SOURCES: Trump ‘Not Backing Down’ Ahead Of Senate Vote, Seeks Republican Unity
President Donald Trump told conservative leaders he will not back down in his ongoing fight with Democratic lawmakers over wall funding ahead of a Senate vote on the bill aimed at ending a partial government shutdown, as three participants in a Wednesday White House meeting with The Daily Caller.
Trump’s latest offer to Senate Minority Leader Chuck Schumer and House Speaker Nancy Pelosi entails funding for humanitarian aid, funding for more border patrol agents, $5.7 billion in funding for a border wall and a three-year legal extension of the DACA and Temporary Protected Status (TPS) programs.
Trump’s addition of the latter proposal is the latest effort to try and break a legislative logjam.
The proposal will advance to the Senate Thursday, where it is not expected to garner the 60 votes needed for passage. Trump told the participants, however, that he needed their assistance in ensuring that all Republicans voted for the bill’s passage, to present a united front in future negotiations with Democrats. (RELATED: Trump Holds Fast On Shutdown As Advisers Warn Of Consequences)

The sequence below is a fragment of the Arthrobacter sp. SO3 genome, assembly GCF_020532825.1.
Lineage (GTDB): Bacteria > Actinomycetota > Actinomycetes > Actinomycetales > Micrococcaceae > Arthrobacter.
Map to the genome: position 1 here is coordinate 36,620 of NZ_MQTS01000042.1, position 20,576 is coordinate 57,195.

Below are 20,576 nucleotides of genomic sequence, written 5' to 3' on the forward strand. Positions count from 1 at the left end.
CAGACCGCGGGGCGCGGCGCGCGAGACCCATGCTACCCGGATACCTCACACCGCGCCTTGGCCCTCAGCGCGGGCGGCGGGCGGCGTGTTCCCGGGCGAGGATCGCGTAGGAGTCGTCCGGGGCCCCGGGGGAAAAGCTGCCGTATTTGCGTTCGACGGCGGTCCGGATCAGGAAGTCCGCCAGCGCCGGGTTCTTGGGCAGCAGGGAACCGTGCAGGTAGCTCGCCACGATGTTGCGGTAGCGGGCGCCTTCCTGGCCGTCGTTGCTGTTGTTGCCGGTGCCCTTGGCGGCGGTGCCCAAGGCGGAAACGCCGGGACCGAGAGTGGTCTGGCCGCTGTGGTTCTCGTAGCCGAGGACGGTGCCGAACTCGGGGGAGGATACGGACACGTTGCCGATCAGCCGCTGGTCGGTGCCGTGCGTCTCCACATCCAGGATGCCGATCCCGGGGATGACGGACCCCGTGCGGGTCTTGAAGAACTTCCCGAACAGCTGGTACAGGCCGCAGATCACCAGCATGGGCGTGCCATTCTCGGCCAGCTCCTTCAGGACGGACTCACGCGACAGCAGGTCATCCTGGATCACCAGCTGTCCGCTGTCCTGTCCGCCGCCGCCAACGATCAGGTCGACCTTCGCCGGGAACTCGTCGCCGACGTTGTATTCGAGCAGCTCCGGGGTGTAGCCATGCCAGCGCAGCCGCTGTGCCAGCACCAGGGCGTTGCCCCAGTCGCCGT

The president sought to amplify the message that his offer of a three-year DACA and TPS extension was not an additional amnesty provided to illegal immigrants. Trump was warned by some participants that anything beyond the temporary extensions would approach the limits of conservative tolerance on any potential deal for 5.7 billion dollars in border wall funding.
Trump tried to calm these concerns by noting that he had rejected some advisors’ counsel to cede additional protections for DACA and TPS recipients in exchange for border wall funding. The anecdote was interpreted by one participant as an assurance that he would not give further concessions to Democratic lawmakers on an issue so central to his 2016 election.
All participants noted that Trump showed no indication of caving to additional Democratic demands or an end to the government shutdown during his meeting. The shutdown has now passed the one month mark and both negotiating parties face increasing pressure with 800,000 federal workers going without pay.
Trump heard a near-unanimous message from the conservative participants in the meeting that they supported his ongoing strategy to keep the government shutdown until a meaningful concession is made by Democratic lawmakers.